dc.date.available2014-04-20T07:33:16Z-
dc.date.issued2014-04en
dc.identifier.urihttp://hdl.handle.net/10754/316010en
dc.description.abstractThe group of Mycobacteria is one of the most intensively studied bacterial taxa, as they cause the two historical and worldwide known diseases: leprosy and tuberculosis. Mycobacteria not identified as tuberculosis or leprosy complex, have been referred to by ‘environmental mycobacteria’ or ‘Nontuberculous mycobacteria (NTM). Mycobacterium kansasii (M. kansasii) is one of the most frequent NTM pathogens, as it causes pulmonary disease in immuno-competent patients and pulmonary, and disseminated disease in patients with various immuno-deficiencies. There have been five documented subtypes of this bacterium, by different molecular typing methods, showing that type I causes tuberculosis-like disease in healthy individuals, and type II in immune-compromised individuals. The remaining types are said to be environmental, thereby, not causing any diseases. The aim of this project was to conduct a comparative genomic study of M. kansasii types I-V and investigating the gene expression level of those types. From various comparative genomics analysis, provided genomics evidence on why M. kansasii type I is considered pathogenic, by focusing on three key elements that are involved in virulence of Mycobacteria: ESX secretion system, Phospholipase c (plcb) and Mammalian cell entry (Mce) operons. The results showed the lack of the espA operon in types II-V, which renders the ESX- 1 operon dysfunctional, as espA is one of the key factors that control this secretion system. However, gene expression analysis showed this operon to be deleted in types II, III and IV. Furthermore, plcB was found to be truncated in types III and IV. Analysis of Mce operons (1-4) show that mce-1 operon is duplicated, mce-2 is absent and mce-3 and mce-4 is present in one copy in M. kansasii types I-V. Gene expression profiles of type I-IV, showed that the secreted proteins of ESX-1 were slightly upregulated in types II-IV when compared to type I and the secreted forms of ESX-5 were highly down regulated in the same types. Differentially expressed genes in types II-IV were also evaluated and validated by qPCR for selected genes. This study gave a general view of the genome of this bacterium and its types, highlighted some different aspects of its subtypes and supplemented by gene expression data.en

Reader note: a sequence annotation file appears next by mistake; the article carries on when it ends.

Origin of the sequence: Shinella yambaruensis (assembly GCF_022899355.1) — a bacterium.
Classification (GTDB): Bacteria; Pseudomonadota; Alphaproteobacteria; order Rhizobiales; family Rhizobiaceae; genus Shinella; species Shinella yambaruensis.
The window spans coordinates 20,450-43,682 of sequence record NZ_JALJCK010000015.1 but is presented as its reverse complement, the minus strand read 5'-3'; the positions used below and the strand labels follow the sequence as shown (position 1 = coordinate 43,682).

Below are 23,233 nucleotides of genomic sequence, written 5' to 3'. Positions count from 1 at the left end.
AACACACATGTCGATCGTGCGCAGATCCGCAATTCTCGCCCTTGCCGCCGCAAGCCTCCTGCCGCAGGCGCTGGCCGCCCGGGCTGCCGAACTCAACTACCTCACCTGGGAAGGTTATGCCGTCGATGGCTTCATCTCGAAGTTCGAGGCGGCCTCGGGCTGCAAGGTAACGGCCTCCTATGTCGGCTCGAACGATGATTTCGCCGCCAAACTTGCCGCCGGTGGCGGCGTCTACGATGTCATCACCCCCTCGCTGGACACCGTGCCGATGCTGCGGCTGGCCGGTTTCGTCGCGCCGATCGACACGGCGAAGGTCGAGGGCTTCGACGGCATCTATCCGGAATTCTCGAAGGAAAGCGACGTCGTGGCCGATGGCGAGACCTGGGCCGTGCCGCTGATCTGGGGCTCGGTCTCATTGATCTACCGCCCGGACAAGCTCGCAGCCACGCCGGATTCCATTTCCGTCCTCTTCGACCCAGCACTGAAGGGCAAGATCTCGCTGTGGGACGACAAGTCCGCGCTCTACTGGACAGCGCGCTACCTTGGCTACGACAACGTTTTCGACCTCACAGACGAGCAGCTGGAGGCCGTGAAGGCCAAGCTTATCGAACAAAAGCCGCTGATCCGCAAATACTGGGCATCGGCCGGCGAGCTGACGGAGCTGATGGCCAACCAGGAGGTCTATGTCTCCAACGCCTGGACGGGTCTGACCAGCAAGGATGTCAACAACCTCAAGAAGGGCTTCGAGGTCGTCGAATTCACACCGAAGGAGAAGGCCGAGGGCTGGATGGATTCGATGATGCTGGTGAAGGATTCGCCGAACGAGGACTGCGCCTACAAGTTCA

dc.language.isoenen
dc.subjectComparativeen
dc.subjectGenomicsen
dc.subjectMycobacteriumen
dc.subjectKansaiien
dc.subjectTranscriptomicsen
dc.subjectMycobateriaen
dc.titleComparative Genomics and Transcriptomic Analysis of Mycobacterium Kansasiien
dc.typeThesisen
dc.contributor.departmentBiological and Environmental Sciences and Engineering (BESE) Divisionen
thesis.degree.grantorKing Abdullah University of Science and Technologyen_GB
dc.contributor.committeememberGehring, Christoph Aen
dc.contributor.committeememberRavasi, Timothyen
thesis.degree.disciplineBioscienceen
thesis.degree.nameMaster of Scienceen
dc.person.id124286en